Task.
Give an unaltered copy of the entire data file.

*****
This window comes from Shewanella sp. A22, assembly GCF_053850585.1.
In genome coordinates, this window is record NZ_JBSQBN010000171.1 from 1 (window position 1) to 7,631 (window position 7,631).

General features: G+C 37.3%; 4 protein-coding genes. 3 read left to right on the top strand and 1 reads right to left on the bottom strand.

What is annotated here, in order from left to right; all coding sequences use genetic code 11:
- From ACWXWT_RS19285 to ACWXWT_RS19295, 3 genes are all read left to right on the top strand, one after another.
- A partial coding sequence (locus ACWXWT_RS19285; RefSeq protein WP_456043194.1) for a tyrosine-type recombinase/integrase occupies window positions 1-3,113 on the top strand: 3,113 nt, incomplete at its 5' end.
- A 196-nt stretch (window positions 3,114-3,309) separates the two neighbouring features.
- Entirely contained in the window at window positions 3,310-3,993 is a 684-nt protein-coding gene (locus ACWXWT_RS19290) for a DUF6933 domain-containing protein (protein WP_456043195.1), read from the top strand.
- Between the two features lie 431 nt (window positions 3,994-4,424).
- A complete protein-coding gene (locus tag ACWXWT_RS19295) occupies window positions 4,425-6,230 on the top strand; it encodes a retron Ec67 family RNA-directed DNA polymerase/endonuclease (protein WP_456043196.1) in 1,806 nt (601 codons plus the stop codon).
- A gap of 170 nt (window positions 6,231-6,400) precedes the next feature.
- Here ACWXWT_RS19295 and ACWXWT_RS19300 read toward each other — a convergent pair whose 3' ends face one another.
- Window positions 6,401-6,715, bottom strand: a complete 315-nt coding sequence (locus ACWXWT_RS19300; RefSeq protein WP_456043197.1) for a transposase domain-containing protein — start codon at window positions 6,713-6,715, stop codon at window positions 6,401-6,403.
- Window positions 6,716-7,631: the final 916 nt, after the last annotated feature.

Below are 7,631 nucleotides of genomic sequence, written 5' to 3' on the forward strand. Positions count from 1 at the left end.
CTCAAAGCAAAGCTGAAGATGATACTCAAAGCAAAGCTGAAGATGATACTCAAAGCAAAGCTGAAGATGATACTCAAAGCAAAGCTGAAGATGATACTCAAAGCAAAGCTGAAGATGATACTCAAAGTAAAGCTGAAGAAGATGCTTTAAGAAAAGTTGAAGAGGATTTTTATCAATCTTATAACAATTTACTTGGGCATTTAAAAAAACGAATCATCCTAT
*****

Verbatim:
This window comes from Shewanella sp. A22, assembly GCF_053850585.1.
In genome coordinates, this window is record NZ_JBSQBN010000171.1 from 1 (window position 1) to 7,631 (window position 7,631).

General features: G+C 37.3%; 4 protein-coding genes. 3 read left to right on the top strand and 1 reads right to left on the bottom strand.

What is annotated here, in order from left to right; all coding sequences use genetic code 11:
- From ACWXWT_RS19285 to ACWXWT_RS19295, 3 genes are all read left to right on the top strand, one after another.
- A partial coding sequence (locus ACWXWT_RS19285; RefSeq protein WP_456043194.1) for a tyrosine-type recombinase/integrase occupies window positions 1-3,113 on the top strand: 3,113 nt, incomplete at its 5' end.
- A 196-nt stretch (window positions 3,114-3,309) separates the two neighbouring features.
- Entirely contained in the window at window positions 3,310-3,993 is a 684-nt protein-coding gene (locus ACWXWT_RS19290) for a DUF6933 domain-containing protein (protein WP_456043195.1), read from the top strand.
- Between the two features lie 431 nt (window positions 3,994-4,424).
- A complete protein-coding gene (locus tag ACWXWT_RS19295) occupies window positions 4,425-6,230 on the top strand; it encodes a retron Ec67 family RNA-directed DNA polymerase/endonuclease (protein WP_456043196.1) in 1,806 nt (601 codons plus the stop codon).
- A gap of 170 nt (window positions 6,231-6,400) precedes the next feature.
- Here ACWXWT_RS19295 and ACWXWT_RS19300 read toward each other — a convergent pair whose 3' ends face one another.
- Window positions 6,401-6,715, bottom strand: a complete 315-nt coding sequence (locus ACWXWT_RS19300; RefSeq protein WP_456043197.1) for a transposase domain-containing protein — start codon at window positions 6,713-6,715, stop codon at window positions 6,401-6,403.
- Window positions 6,716-7,631: the final 916 nt, after the last annotated feature.

Below are 7,631 nucleotides of genomic sequence, written 5' to 3' on the forward strand. Positions count from 1 at the left end.
CTCAAAGCAAAGCTGAAGATGATACTCAAAGCAAAGCTGAAGATGATACTCAAAGCAAAGCTGAAGATGATACTCAAAGCAAAGCTGAAGATGATACTCAAAGCAAAGCTGAAGATGATACTCAAAGTAAAGCTGAAGAAGATGCTTTAAGAAAAGTTGAAGAGGATTTTTATCAATCTTATAACAATTTACTTGGGCATTTAAAAAAACGAATCATCCTAT